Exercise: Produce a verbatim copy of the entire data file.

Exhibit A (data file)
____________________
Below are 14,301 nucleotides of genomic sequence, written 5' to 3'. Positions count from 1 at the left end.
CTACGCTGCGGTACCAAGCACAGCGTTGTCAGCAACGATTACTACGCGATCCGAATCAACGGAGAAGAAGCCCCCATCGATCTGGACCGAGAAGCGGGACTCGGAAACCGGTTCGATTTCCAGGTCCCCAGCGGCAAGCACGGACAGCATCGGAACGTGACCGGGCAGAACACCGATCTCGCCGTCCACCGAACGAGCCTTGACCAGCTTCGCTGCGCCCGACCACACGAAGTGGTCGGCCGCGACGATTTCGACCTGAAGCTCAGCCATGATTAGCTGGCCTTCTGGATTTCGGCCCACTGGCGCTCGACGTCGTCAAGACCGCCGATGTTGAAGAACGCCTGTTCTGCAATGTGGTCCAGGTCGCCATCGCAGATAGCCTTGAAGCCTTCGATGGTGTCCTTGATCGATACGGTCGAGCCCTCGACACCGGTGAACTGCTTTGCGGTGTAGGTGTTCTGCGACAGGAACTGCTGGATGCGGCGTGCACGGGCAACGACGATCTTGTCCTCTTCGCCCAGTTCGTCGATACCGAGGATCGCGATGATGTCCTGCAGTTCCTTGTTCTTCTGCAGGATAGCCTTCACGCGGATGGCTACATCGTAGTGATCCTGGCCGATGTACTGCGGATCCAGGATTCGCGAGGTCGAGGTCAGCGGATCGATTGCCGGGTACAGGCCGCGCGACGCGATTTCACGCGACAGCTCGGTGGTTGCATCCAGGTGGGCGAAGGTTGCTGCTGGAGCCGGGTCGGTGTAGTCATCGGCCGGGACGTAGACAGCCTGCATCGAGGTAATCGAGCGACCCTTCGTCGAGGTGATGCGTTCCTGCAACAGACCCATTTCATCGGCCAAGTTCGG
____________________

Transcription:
Below are 14,301 nucleotides of genomic sequence, written 5' to 3'. Positions count from 1 at the left end.
CTACGCTGCGGTACCAAGCACAGCGTTGTCAGCAACGATTACTACGCGATCCGAATCAACGGAGAAGAAGCCCCCATCGATCTGGACCGAGAAGCGGGACTCGGAAACCGGTTCGATTTCCAGGTCCCCAGCGGCAAGCACGGACAGCATCGGAACGTGACCGGGCAGAACACCGATCTCGCCGTCCACCGAACGAGCCTTGACCAGCTTCGCTGCGCCCGACCACACGAAGTGGTCGGCCGCGACGATTTCGACCTGAAGCTCAGCCATGATTAGCTGGCCTTCTGGATTTCGGCCCACTGGCGCTCGACGTCGTCAAGACCGCCGATGTTGAAGAACGCCTGTTCTGCAATGTGGTCCAGGTCGCCATCGCAGATAGCCTTGAAGCCTTCGATGGTGTCCTTGATCGATACGGTCGAGCCCTCGACACCGGTGAACTGCTTTGCGGTGTAGGTGTTCTGCGACAGGAACTGCTGGATGCGGCGTGCACGGGCAACGACGATCTTGTCCTCTTCGCCCAGTTCGTCGATACCGAGGATCGCGATGATGTCCTGCAGTTCCTTGTTCTTCTGCAGGATAGCCTTCACGCGGATGGCTACATCGTAGTGATCCTGGCCGATGTACTGCGGATCCAGGATTCGCGAGGTCGAGGTCAGCGGATCGATTGCCGGGTACAGGCCGCGCGACGCGATTTCACGCGACAGCTCGGTGGTTGCATCCAGGTGGGCGAAGGTTGCTGCTGGAGCCGGGTCGGTGTAGTCATCGGCCGGGACGTAGACAGCCTGCATCGAGGTAATCGAGCGACCCTTCGTCGAGGTGATGCGTTCCTGCAACAGACCCATTTCATCGGCCAAGTTCGG